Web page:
ASU, Arizona Science Center awarded $30K for science and literacy partnership
The Central Arizona Writing Project at Arizona State University and the Arizona Science Center have been awarded a joint grant of $30,000 to advance professional development at the center via a public writing and science literacy partnership. The initiative is funded through a grant from the National Science Foundation to design a program that will integrate science and literacy.
The Central Arizona Writing Project is a local site for the National Writing Project (NWP) housed within the Department of English, and grew out of a collaboration between ASU, the NWP and local area schools, to enhance professional development of Arizona's K-16 students and teachers.
The grant will further strengthen the existing partnerships between the university and the Arizona Science Center. With great support from the Office Knowledge of Enterprise and Development, English professors Jessica Early and Christina Saidy-Hannah will work with a team of K-12 teachers from the Central Arizona Writing Project to develop a series of training workshops for the center’s staff.
The idea for the program came directly from conversations with Arizona Science Center leadership who saw that while employees came from a background of scientific study, they were interested in more support in communicating scientific knowledge to a diverse audience through reading and writing.
“The Arizona Science Center employees have vast scientific knowledge but are not necessarily formally trained in how to communicate this information to the public through writing,” said Saidy-Hannah. “With our support, we can help them in their goals of communicating that science is a daily part of life.”
The Central Arizona Writing Project is one of five sites selected to take part in the grant opportunity. Other winners are the Montana Writing Project and spectrUM Discovery; the San Diego Area Writing Project, San Diego Natural History Museum, and the Fleet Inquiry Institute; the UNC Charlotte Writing Project and Discovery Place; and the Western Pennsylvania Writing Project and Carnegie Science Museum.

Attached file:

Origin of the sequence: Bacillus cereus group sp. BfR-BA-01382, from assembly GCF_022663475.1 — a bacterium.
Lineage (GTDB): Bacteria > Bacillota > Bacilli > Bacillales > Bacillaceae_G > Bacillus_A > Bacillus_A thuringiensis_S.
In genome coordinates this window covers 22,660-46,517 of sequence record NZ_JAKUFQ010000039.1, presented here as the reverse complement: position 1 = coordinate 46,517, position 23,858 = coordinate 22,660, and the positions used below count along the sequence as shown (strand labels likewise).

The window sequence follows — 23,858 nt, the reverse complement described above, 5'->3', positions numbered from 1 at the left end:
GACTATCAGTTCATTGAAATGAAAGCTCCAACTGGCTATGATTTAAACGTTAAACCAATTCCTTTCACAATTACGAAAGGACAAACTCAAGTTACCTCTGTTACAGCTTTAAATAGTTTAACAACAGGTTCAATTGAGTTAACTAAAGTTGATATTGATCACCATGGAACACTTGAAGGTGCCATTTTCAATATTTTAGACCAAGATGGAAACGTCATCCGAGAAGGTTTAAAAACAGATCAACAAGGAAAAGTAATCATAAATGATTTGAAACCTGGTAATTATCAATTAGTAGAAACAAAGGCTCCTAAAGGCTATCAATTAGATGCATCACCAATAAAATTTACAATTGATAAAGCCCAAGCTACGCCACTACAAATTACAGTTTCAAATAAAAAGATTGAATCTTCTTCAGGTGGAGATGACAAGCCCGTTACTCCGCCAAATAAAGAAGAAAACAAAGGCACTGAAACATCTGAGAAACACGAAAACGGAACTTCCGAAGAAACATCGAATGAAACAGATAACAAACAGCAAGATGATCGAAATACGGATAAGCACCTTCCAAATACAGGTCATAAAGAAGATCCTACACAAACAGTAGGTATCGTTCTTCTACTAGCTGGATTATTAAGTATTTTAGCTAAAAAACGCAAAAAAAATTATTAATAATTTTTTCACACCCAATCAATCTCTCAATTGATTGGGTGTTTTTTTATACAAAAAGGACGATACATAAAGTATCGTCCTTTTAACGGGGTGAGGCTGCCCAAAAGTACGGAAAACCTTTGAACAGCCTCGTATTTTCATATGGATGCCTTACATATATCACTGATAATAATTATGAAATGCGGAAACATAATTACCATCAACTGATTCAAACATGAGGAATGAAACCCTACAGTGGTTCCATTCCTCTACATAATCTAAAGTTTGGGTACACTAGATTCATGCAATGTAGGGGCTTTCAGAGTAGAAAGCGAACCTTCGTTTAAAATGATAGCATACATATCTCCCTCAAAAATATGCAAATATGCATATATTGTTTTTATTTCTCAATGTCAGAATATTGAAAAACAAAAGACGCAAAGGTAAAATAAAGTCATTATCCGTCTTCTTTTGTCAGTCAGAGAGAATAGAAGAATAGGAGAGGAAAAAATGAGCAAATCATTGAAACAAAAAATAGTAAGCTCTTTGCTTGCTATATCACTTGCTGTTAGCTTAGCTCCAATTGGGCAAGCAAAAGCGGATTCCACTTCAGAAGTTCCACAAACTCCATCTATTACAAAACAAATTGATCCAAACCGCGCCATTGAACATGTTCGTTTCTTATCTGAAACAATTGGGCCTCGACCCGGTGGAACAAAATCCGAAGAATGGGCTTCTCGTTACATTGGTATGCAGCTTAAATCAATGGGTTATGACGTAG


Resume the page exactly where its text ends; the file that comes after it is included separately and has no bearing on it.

For Early, director of the Central Arizona Writing Project, the grant offers a unique opportunity to pair K-12 teachers with scientists in the local community.
“This project directly falls under Michael Crow’s vision to improve social embeddedness in research and teaching," Early said. "Because of this, our research program is now brought to a community space for the benefit of all involved. I believe it will open a lot more doors for future community engagement and collaborative research."
In the spring of 2012, leadership within the university began engaging the Arizona Science Center in discussions on how to further expand their partnership in a more strategic manner. With the center receiving more than half a million visitors annually, ASU saw a perfect opportunity to highlight the groundbreaking research taking place across all four campuses. In turn, the center benefits from having the university as a direct touchpoint to bring new and different types of science content to their facility.
Already the center is working with ASU on a variety of projects, including the promotion of STEM education – advancing technology and engineering interest in the community – and co-hosting events such as planetarium shows at the center.
For more information about the partnership, visit http://www.inspireazscience.org.